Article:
MDX Essentials: Set and String Functions: The GENERATE() Function

Monday Mar 7th 2005 by William Pearson
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Apply a set to each member of another set, and join the resulting sets; or return a concatenated string to nest with a set to meet reporting needs. MSAS Architect Bill Pearson explores the set and string versions of the powerful GENERATE() function, and leads practice in its operation.

About the Series ...

This article is a member of the series, MDX Essentials. The series is designed to provide hands-on application of the fundamentals of the Multidimensional Expressions (MDX) language, with each tutorial progressively adding features designed to meet specific real-world needs.

For more information about the series in general, as well as the software and systems requirements for getting the most out of the lessons included, please see my first article, MDX at First Glance: Introduction to MDX Essentials.

Note: Service Pack 3 updates are assumed for MSSQL Server 2000, MSSQL Server 2000 Analysis Services, and the related Books Online and Samples.

Overview

In this lesson, we will introduce a function that provides us the ability to derive a set by systematically applying a set expression to each of the members of a set we define. GENERATE() is a potent function in our MDX toolset, in that it enables us to select precisely only certain members of a dimension level. It effectively operates upon two sets to create a new set, based upon the members of a second set that are also in a primary set.

We will consider elementary uses of the GENERATE() function in this article, and then explore more sophisticated uses in subsequent articles. As with the Basic Functions articles within this series, our objective is to build a foundation in the rudiments of the function, from which we can expand to more sophisticated exploitation in subsequent articles.

As we have noted the case to be with many other MDX functions, the GENERATE() function can be leveraged to perform tasks that range from the simple to the sophisticated. For that matter, in the limited body of knowledge that is commonly available surrounding MDX in general, at this writing, hands-on references to GENERATE() remain elusive, with the few documents that discuss the function describing it as "complex." We will introduce the function, commenting upon its operation and touching upon uses at a general level, and then we will:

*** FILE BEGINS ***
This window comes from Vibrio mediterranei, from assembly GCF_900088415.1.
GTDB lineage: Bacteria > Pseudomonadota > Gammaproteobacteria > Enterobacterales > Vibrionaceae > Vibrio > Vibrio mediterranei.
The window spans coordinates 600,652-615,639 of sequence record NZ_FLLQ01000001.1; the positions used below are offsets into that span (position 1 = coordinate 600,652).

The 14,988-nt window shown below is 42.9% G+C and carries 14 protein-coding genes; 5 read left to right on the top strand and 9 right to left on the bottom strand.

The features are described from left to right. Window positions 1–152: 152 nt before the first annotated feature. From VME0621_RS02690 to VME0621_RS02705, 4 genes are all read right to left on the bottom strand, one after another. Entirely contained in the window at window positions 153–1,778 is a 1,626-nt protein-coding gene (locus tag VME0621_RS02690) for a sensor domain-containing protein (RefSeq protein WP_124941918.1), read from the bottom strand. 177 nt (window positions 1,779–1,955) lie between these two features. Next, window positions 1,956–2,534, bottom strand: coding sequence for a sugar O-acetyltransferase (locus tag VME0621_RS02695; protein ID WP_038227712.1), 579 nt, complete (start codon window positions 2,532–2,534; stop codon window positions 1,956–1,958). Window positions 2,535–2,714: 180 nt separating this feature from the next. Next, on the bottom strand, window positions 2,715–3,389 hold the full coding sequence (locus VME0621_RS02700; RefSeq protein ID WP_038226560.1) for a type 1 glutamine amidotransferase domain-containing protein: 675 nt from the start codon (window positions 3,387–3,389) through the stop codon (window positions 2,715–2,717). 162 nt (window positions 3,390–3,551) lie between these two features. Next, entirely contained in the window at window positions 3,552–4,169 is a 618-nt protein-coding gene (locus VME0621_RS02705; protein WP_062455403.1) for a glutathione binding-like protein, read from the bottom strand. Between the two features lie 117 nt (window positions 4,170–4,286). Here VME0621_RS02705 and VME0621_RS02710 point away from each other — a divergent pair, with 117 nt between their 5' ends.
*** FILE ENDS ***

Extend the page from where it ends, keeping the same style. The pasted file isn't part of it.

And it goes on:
• Examine the syntax surrounding the function;
  • Undertake illustrative examples of the use of the function, in a couple of practice exercises;
  • Briefly discuss the results datasets we obtain in the practice examples.

The GENERATE() Function

Introduction

The GENERATE() function, according to the Analysis Services Books Online, "applies a set to each member of another set and joins the resulting sets by union." The Books Online goes on to say that GENERATE() "alternatively, returns a concatenated string created by evaluating a string expression over a set." We will examine the way the function accomplishes these combinations, eliminating duplicates automatically (while allowing us the option to include them, if necessary), in the sections that follow.

We will examine the syntax for the GENERATE() function in general, building to operations upon sets in practice exercises, within which we will meet a hypothetical business need. In this way, we will be able to clearly see that the GENERATE() function does, in fact, produce the results we might expect. Our objective is to gain a richer understanding of the capabilities found within the GENERATE() function, together with a feel for its similarities to the CROSSJOIN() function, which we have discussed in Basic Set Functions: The CROSSJOIN() Function, as well as our previous article, The CROSSJOIN() Function: Breaking Bottlenecks.

Discussion

The GENERATE() function comes in two "models:" The Books Online refer to these as a "set version" and a "string version." In the set version, the function generates a results set based upon the application of a specified secondary set (which often itself contains a function) to a specified primary set. As we shall see, the function conducts itself much like the CROSSJOIN() function in many cases - most notably when the secondary set is composed of a more or less fixed group of members. We will also see that the power of GENERATE() is leveraged significantly when we go beyond a relatively fixed set of members in the secondary set, and construct the secondary set via an expression that specifies the primary set's current member.